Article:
A white handkerchief was tucked neatly in his jacket’s breast pocket. He sat upright on the chair, often flashing a smile while sharing tales of his service in Istana Negara.
Sophian Ab Rahman is the deputy Grand Chamberlain at Malaysia’s national palace. The 47-year-old, from Kota Bharu, Kelantan, has served Istana Negara for 12 years, overseeing matters related to protocol and ceremonies involving the Yang di-Pertuan Agong and the Raja Permaisuri Agong.
“There’s a lot of preparation that takes place to ensure that every single ceremony or event involving our Yang di-Pertuan Agong and Raja Permaisuri Agong is carried out smoothly without any disruptions,” said Sophian.
“We have to maintain our decorum, manners, and the glory and sovereignty worthy of the Agong as the head of state, and head of Islam in Malaysia.
“When involving protocol, we have to be detailed .. from what we wear, how we pay our respects, and communicate with the royal vocabulary. Even body language is important. For example, one shouldn’t sit cross-legged in front of His Majesty, and one should not speak loudly.”
Sophian is no stranger to giving talks about the rules attached to the royal institution. He believes in the saying “Tak kenal maka tak cinta” (Not knowing is hence not loving), adding that every Malaysian needed to understand the importance of the royal institution.
“There are many things that we can learn from our royals. Yang di-Pertuan Agong, Al-Sultan Abdullah Ri’ayatuddin Al-Mustafa Billah Shah, and his consort, Tunku Azizah Aminah Maimunah Iskandariah, are very close to the people. It’s easier to care for ‘raja berjiwa rakyat’, than ‘rakyat berjiwa raja’ (royalty with the soul of the people, instead of people with the soul of royalty).
“They truly care for the people,” added Sophian, when met at Istana Negara recently.
Sophian also reminded the people to appreciate the beauty of Bahasa Istana (the royal language). He said the words used provided a glimpse into history, as did the architecture of the palace.
“The Istana is reflective of the tradition. It is often situated on a hill, mainly due to security reasons, while the domes are reflective of a mosque. The palace is not just bricks and stones but a symbol.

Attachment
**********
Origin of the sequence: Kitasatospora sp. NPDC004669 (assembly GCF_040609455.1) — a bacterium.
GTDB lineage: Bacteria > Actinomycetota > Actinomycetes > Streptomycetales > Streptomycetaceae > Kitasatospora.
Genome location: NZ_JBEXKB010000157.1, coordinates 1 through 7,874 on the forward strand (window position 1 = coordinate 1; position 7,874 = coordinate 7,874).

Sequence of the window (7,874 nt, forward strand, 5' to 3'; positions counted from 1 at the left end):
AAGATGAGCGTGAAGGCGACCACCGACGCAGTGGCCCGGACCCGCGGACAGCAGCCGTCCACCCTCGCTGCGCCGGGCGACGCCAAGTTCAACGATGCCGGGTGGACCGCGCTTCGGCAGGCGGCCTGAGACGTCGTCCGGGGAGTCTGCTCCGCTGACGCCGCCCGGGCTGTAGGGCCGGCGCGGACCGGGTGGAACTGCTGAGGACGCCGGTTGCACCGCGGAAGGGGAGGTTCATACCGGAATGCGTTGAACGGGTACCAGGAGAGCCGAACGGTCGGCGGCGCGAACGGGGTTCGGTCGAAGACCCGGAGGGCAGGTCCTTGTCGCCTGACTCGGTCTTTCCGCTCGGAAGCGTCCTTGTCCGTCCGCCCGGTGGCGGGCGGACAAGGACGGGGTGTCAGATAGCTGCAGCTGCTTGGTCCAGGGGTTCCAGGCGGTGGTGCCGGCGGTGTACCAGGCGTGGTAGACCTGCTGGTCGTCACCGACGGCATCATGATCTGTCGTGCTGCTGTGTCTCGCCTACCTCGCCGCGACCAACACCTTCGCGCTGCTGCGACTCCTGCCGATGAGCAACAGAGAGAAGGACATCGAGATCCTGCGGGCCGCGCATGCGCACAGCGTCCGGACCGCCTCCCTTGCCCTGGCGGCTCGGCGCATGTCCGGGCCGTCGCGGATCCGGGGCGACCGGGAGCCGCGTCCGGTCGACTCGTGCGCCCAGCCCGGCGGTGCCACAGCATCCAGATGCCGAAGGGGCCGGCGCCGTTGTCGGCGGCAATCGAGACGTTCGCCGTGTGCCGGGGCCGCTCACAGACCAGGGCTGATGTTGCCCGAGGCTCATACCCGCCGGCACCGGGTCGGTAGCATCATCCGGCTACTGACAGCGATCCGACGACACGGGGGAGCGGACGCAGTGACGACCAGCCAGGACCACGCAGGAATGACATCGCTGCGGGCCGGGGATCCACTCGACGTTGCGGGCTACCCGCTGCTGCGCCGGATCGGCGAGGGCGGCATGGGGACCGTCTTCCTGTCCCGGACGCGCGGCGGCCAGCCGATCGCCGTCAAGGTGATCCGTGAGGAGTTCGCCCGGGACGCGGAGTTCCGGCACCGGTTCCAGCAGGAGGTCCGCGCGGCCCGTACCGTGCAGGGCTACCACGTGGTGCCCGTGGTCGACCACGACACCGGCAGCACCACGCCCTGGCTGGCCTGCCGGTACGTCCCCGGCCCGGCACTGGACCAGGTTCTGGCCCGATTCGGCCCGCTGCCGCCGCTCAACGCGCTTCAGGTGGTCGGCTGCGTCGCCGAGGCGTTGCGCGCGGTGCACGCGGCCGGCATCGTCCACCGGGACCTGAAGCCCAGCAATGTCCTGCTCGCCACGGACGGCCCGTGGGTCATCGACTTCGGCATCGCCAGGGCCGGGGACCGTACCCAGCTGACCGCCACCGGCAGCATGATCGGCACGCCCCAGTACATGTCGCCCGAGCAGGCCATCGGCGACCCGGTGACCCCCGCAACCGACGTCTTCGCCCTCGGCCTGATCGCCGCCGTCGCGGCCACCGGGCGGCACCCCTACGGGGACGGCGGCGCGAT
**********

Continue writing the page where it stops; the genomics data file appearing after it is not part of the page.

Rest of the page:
“We use words like ‘berangkat tiba’ or ‘berangkat lepas’ (to arrive or depart), ‘mengurniakan’ (to bestow) ... We don’t say ‘tidur’ (sleep). Instead the word ‘beradu’ is used. When we want to go to the loo, we don’t say ‘ke bilik air’, but we use the phrase ‘ke sungai’ instead.
“The proper way to clasp our hands when we meet the King is to ensure that the elbows are raised. In the early days, people used to carry the keris with them, and when your arms are raised, one will be able to see the keris tucked in. It was for security reasons. Today, one can bow when greeting our Agong and Raja Permaisuri Agong.”
Sophian said the language used, and protocol in the palace are handed down from generation to generation.
“As the Malay saying goes, ‘Biar mati anak, jangan mati adat’ (Better for your children to die, than your traditions),” he added.
The rotation of the Malay Rulers who go on to become the Yang di-Pertuan Agong has remained intact since the first Agong, Tuanku Abdul Rahman Tuanku Muhammad from Negeri Sembilan (Aug 31, 1957, to April 1, 1960). The Sultan of Johor, Sultan Ibrahim Iskandar, will begin his reign as the 17th Yang di-Pertuan Agong, on Jan 31.
“That shows the strength of the brotherhood among the Malay Rulers. During the Conference of Rulers to elect the next Agong, the most junior Malay Ruler (not in age but in the number of years serving as Sultan) will be tasked to count the votes placed in a special vase. He will then go on to burn the votes with a long yellow lighter.”
“During the installation of a new Agong, His Majesty will kiss the keris. That shows that he is now not just the ruler of his state, but the Federation. It is a symbol of unity. His Majesty will also kiss the Al-Quran, showing that he will rule in fairness based on the teachings of Islam.”
Sophian added that the royal institution must be protected at all costs.
“When we saw the Covid-19 pandemic and the political instability, the Agong became the hero. Imagine if we didn’t have a head of state. Tuanku Agong (Al-Sultan Abdullah) has his charisma and aura. That is why we need such a head of state ... he isn’t an individual, but a symbol of unity.”
Sophian also shared what Al-Sultan Abdullah was like on a personal level.
“Tuanku Agong is extremely punctual. His parents taught him well and it’s evident in how he carries out his duties, even wading through flood waters to meet flood victims. He works out a lot, too.
“Tuanku Agong cares a lot about animals and insists that we must respect nature. He has been getting his brother Rulers to plant a tree at Istana Negara. Those are the small things that can make a difference,” he added.